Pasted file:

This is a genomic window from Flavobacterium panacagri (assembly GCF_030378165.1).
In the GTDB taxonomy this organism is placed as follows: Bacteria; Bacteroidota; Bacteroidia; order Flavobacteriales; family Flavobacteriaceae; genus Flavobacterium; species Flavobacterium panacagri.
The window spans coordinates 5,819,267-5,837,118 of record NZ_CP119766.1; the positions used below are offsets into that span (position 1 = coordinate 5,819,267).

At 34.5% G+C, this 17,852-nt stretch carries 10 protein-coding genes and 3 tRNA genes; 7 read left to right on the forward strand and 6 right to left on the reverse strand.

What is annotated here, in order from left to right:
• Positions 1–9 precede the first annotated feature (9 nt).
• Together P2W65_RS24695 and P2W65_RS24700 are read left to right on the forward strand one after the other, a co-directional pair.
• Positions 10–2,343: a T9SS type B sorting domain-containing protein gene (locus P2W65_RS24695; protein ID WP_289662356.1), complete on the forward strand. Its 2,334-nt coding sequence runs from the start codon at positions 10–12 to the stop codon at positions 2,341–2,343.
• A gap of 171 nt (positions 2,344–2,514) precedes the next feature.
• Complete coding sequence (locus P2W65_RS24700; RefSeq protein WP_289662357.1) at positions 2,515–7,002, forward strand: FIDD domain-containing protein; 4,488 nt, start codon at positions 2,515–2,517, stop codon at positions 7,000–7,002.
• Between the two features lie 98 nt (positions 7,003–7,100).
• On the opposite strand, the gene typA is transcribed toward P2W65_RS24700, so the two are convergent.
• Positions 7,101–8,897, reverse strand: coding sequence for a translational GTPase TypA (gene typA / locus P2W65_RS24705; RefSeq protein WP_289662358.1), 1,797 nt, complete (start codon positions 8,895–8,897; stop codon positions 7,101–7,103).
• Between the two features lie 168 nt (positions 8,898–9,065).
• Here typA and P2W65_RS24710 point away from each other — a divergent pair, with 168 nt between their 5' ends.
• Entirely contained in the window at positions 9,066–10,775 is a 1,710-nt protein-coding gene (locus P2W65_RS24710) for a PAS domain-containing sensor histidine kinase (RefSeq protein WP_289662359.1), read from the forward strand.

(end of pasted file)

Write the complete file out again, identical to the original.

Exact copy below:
This is a genomic window from Flavobacterium panacagri (assembly GCF_030378165.1).
In the GTDB taxonomy this organism is placed as follows: Bacteria; Bacteroidota; Bacteroidia; order Flavobacteriales; family Flavobacteriaceae; genus Flavobacterium; species Flavobacterium panacagri.
The window spans coordinates 5,819,267-5,837,118 of record NZ_CP119766.1; the positions used below are offsets into that span (position 1 = coordinate 5,819,267).

At 34.5% G+C, this 17,852-nt stretch carries 10 protein-coding genes and 3 tRNA genes; 7 read left to right on the forward strand and 6 right to left on the reverse strand.

What is annotated here, in order from left to right:
• Positions 1–9 precede the first annotated feature (9 nt).
• Together P2W65_RS24695 and P2W65_RS24700 are read left to right on the forward strand one after the other, a co-directional pair.
• Positions 10–2,343: a T9SS type B sorting domain-containing protein gene (locus P2W65_RS24695; protein ID WP_289662356.1), complete on the forward strand. Its 2,334-nt coding sequence runs from the start codon at positions 10–12 to the stop codon at positions 2,341–2,343.
• A gap of 171 nt (positions 2,344–2,514) precedes the next feature.
• Complete coding sequence (locus P2W65_RS24700; RefSeq protein WP_289662357.1) at positions 2,515–7,002, forward strand: FIDD domain-containing protein; 4,488 nt, start codon at positions 2,515–2,517, stop codon at positions 7,000–7,002.
• Between the two features lie 98 nt (positions 7,003–7,100).
• On the opposite strand, the gene typA is transcribed toward P2W65_RS24700, so the two are convergent.
• Positions 7,101–8,897, reverse strand: coding sequence for a translational GTPase TypA (gene typA / locus P2W65_RS24705; RefSeq protein WP_289662358.1), 1,797 nt, complete (start codon positions 8,895–8,897; stop codon positions 7,101–7,103).
• Between the two features lie 168 nt (positions 8,898–9,065).
• Here typA and P2W65_RS24710 point away from each other — a divergent pair, with 168 nt between their 5' ends.
• Entirely contained in the window at positions 9,066–10,775 is a 1,710-nt protein-coding gene (locus P2W65_RS24710) for a PAS domain-containing sensor histidine kinase (RefSeq protein WP_289662359.1), read from the forward strand.